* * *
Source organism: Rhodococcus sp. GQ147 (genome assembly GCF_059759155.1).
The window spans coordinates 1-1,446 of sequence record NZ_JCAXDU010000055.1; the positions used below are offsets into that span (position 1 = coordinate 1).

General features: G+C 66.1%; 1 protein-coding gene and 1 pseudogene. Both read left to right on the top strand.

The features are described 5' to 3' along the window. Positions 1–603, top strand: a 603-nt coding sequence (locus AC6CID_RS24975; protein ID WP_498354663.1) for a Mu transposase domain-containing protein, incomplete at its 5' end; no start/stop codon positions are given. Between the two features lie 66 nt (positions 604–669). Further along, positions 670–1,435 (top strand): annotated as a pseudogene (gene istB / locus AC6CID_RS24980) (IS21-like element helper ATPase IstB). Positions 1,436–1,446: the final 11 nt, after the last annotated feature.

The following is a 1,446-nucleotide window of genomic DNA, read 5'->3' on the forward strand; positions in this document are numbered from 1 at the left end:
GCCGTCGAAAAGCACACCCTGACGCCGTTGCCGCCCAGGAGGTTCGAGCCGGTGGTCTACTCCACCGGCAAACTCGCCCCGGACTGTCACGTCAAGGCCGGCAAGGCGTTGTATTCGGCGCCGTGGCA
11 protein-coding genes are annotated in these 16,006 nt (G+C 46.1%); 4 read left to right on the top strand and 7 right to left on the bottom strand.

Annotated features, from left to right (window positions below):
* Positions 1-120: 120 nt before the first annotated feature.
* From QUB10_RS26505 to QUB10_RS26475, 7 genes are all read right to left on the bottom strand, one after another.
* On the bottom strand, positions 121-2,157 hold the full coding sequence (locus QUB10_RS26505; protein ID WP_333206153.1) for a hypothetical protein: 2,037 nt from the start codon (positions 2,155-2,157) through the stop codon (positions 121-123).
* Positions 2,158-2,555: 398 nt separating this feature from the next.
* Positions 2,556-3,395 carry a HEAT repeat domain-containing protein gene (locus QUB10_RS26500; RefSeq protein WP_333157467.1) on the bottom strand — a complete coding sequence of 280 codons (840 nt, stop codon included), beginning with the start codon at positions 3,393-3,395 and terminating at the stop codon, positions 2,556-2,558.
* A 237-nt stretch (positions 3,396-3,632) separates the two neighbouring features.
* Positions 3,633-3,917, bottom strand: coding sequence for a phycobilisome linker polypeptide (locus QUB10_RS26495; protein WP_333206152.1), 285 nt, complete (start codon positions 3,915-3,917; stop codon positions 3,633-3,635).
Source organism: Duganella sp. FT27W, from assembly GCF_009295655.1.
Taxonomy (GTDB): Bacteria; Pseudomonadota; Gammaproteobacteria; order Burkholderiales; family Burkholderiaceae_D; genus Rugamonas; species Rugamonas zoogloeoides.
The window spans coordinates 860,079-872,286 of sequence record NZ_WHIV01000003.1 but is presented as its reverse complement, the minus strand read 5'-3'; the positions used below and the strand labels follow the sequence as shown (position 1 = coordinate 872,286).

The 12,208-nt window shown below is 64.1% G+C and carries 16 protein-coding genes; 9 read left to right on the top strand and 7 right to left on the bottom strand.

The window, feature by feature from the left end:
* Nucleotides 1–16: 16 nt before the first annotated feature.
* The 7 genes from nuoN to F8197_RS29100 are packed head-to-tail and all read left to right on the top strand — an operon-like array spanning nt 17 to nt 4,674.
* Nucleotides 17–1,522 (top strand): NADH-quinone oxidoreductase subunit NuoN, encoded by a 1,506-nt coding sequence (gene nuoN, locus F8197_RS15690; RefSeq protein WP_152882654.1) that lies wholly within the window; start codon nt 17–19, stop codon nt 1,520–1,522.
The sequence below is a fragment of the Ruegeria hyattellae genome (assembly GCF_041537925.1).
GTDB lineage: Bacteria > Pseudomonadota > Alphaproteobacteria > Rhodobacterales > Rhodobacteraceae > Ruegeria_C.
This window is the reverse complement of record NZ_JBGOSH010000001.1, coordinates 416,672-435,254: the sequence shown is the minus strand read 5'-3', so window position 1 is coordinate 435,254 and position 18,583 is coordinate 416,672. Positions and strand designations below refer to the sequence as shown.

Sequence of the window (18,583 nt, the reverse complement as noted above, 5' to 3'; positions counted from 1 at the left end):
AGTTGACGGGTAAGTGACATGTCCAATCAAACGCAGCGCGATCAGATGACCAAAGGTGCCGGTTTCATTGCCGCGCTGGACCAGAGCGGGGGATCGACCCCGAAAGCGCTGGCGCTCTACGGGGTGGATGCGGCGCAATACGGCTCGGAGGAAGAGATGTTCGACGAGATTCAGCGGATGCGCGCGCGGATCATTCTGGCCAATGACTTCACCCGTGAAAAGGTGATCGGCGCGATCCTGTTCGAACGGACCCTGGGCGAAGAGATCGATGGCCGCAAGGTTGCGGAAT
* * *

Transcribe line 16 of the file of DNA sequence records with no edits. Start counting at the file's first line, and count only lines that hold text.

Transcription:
Source organism: Duganella sp. FT27W, from assembly GCF_009295655.1.